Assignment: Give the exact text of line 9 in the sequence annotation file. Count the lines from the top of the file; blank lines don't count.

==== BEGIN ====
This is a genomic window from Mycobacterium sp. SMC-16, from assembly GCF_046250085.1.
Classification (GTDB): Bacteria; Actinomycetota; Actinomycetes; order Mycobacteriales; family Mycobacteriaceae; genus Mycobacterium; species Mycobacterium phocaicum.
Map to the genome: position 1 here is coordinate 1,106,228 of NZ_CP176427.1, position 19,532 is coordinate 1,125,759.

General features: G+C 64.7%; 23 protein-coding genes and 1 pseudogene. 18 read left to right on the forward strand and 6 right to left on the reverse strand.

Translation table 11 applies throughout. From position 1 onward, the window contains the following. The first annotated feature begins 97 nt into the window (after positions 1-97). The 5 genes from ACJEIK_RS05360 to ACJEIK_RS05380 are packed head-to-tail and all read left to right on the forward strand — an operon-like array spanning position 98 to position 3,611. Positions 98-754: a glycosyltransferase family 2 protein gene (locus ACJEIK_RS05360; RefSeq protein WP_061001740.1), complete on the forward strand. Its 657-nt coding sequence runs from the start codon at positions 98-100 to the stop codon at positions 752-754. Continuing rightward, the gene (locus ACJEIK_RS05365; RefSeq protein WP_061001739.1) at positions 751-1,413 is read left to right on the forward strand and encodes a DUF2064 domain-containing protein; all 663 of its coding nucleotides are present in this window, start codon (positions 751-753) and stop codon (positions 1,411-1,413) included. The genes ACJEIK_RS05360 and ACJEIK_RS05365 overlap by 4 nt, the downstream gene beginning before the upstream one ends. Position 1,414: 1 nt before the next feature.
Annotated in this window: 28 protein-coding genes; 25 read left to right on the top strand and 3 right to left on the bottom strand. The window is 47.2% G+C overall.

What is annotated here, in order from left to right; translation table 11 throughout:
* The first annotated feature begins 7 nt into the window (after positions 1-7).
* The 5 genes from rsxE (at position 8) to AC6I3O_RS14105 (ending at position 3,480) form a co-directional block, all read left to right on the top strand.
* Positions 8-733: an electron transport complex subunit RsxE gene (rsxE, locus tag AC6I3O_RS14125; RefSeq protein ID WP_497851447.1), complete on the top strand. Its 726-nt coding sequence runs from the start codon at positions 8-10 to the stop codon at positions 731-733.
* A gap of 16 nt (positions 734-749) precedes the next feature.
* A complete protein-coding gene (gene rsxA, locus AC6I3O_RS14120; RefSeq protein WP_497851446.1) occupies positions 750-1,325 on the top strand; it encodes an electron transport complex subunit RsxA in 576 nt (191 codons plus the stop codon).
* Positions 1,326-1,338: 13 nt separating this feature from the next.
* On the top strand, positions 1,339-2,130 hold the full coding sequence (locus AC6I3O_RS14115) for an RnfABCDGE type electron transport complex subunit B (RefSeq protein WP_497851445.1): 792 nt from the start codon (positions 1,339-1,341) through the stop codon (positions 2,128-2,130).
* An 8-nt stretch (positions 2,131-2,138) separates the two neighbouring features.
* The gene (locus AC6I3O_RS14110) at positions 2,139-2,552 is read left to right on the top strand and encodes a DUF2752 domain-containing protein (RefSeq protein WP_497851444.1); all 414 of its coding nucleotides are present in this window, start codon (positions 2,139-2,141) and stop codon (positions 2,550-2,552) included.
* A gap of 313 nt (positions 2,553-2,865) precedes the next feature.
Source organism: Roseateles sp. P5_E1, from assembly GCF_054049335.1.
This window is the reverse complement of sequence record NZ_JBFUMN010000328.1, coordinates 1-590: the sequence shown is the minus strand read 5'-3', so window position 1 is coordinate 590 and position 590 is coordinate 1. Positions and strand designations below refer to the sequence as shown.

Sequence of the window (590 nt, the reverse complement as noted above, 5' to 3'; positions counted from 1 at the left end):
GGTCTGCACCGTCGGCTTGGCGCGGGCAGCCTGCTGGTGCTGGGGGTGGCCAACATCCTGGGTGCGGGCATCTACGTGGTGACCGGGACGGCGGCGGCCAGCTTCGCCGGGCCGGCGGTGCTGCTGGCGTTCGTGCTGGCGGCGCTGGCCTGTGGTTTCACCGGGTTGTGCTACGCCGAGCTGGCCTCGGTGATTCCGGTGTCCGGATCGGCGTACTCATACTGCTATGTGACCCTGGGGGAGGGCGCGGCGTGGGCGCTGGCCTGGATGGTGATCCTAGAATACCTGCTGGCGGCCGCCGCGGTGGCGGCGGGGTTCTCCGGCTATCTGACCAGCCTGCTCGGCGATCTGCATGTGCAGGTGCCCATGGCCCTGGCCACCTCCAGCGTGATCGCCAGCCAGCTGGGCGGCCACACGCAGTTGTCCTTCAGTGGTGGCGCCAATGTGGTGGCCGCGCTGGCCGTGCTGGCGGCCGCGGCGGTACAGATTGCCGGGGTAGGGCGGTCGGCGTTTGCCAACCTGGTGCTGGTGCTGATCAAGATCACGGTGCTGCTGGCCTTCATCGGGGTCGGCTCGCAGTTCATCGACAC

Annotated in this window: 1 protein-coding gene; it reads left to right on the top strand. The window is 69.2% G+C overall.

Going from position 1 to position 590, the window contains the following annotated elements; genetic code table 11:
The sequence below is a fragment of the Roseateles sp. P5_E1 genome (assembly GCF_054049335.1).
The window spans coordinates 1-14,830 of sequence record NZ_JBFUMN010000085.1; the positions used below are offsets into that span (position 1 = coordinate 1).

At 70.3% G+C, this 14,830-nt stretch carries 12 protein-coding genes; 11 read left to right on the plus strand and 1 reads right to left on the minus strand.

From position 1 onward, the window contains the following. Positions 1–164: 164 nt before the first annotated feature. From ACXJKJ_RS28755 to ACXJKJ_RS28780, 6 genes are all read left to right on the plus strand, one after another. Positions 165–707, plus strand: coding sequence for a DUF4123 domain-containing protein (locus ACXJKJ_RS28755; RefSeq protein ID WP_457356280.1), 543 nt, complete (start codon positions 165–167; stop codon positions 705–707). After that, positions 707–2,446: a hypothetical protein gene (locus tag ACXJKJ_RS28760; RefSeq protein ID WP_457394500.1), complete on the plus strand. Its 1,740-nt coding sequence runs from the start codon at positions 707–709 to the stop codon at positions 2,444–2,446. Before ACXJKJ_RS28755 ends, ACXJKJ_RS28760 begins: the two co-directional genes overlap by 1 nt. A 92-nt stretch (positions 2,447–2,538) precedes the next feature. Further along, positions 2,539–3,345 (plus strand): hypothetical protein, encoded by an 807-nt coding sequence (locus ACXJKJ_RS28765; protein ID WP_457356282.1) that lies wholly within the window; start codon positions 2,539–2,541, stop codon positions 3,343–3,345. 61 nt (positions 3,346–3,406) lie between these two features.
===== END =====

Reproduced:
* The 5 genes from rsxE (at position 8) to AC6I3O_RS14105 (ending at position 3,480) form a co-directional block, all read left to right on the top strand.